We believe that hypnosis probably arises through a complex interaction of neurophysiological and psychological factors – some described here and others unknown. It also seems that these vary across individuals.

But as researchers gradually learn more, it has become clear that this captivating phenomenon has the potential to reveal unique insights into how the human mind works. This includes fundamental aspects of human nature, such as how our beliefs affect our perception of the world and how we come to experience control over our actions.


Tricking the brain: how magic works

23_GustavKuhn.jpgGustav Kuhn is a Senior Lecturer at Goldsmiths, University of London. The main focus of his research is attention and awareness and in particular how attention and eye movements are influenced by social factors. Related to this, he has a keen interest in the science of magic and use magic to investigate a wide range of cognitive mechanisms, such as attention, memory, illusions, and beliefs. Read on…

This article was originally published on The Conversation. Read the original article.

The magician snaps his fingers and a ball disappears right in front of your eyes. How is this possible, you ask yourself? You have a pretty good understanding of how objects behave and you know from experience that objects cannot simply disappear into thin air, yet this is exactly what you see. Magic is one of the oldest art forms and since written records began, magicians have baffled and amazed their audiences by creating illusions of the impossible. While most of their tricks remain precious secrets, scientists, myself among them, have started studying magic to gain insights into how and why our minds are so easily deceived.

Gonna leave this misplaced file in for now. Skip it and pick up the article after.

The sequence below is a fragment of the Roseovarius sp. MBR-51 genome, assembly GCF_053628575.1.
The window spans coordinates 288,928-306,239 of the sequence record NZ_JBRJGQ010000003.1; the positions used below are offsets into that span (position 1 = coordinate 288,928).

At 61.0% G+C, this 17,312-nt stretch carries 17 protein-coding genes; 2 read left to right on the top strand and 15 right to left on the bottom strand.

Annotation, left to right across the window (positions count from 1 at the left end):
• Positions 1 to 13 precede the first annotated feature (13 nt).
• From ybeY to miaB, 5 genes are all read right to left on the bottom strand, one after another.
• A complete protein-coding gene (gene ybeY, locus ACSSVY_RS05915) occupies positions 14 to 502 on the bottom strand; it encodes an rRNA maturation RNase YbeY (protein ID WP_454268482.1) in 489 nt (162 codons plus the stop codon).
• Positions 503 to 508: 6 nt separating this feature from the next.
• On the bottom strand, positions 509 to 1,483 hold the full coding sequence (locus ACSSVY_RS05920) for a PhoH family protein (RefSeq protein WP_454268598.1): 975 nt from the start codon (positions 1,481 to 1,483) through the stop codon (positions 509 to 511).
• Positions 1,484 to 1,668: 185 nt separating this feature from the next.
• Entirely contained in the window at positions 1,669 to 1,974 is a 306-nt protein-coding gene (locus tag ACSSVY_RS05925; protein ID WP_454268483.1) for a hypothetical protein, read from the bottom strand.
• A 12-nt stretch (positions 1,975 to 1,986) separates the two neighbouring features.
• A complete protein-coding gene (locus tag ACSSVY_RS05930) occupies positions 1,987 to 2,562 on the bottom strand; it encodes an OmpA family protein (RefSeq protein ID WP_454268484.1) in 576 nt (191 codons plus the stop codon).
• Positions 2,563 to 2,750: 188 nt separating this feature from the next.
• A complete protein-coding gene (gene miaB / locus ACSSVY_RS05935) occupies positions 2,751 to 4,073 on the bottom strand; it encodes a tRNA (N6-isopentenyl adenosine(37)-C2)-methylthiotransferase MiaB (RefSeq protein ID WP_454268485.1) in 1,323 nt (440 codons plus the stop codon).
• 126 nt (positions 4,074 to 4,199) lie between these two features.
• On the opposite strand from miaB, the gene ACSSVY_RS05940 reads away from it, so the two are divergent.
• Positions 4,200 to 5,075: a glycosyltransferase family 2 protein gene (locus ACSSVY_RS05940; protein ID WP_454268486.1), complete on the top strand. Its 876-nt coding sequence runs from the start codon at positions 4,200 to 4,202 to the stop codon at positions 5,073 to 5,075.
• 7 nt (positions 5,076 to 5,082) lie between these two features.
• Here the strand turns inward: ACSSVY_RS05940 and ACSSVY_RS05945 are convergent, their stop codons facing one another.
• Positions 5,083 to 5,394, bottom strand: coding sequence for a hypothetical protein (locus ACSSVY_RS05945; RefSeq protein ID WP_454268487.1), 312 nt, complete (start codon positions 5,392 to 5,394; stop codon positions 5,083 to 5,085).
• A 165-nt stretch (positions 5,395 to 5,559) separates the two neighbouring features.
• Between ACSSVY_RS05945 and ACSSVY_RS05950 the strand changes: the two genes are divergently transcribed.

Magic allows you to experience the impossible. It creates a conflict between the things you think can happen and the things that you experience. While some magicians would like you to believe that they possess real magical powers, the true secret behind magic lies in clever psychological techniques that exploit limitations in the way our brains work. Many of these limitations are very counter-intuitive which is why we can experience the magical wonder of the impossible.

How? Let’s start with the basics. Vision is our most trusted sense, and influences many of our thoughts and behaviours. In fact, vision is so important that we often don’t believe things until we see them with our own eyes. But it turns out that our visual experiences are far less reliable than we intuitively think. It’s relatively easy to distort your perceptual experience and these distortions become very apparent when we look at visual illusion.

Visual illusions occur when there is a mismatch between your perceptual experience and the true state of the world. In the Müller-Lyer illusion, for example, the top line appears shorter than the bottom, although they are exactly the same length.